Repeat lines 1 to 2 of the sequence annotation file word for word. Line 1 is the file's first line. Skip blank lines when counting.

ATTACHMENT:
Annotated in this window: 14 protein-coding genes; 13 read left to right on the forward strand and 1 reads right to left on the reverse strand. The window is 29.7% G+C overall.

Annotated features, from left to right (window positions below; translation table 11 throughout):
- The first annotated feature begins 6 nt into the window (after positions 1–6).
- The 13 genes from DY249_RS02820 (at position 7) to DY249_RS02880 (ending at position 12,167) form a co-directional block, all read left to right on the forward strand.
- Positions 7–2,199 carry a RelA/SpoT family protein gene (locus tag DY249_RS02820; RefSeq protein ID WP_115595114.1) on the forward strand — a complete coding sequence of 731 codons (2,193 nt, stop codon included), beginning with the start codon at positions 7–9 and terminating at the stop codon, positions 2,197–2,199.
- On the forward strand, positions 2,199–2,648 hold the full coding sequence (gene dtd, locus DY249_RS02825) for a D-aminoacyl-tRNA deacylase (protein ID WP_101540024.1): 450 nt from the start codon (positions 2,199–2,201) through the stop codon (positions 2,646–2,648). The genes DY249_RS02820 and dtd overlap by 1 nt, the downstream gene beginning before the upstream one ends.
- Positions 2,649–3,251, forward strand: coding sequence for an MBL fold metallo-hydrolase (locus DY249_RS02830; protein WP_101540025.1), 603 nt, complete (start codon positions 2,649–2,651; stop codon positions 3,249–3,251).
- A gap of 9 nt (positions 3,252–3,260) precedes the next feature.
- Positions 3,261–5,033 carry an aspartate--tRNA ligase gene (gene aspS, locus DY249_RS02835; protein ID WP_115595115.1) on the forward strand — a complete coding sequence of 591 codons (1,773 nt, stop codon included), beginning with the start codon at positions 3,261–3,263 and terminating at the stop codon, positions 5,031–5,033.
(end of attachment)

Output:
Annotated in this window: 14 protein-coding genes; 13 read left to right on the forward strand and 1 reads right to left on the reverse strand. The window is 29.7% G+C overall.

Annotated features, from left to right (window positions below; translation table 11 throughout):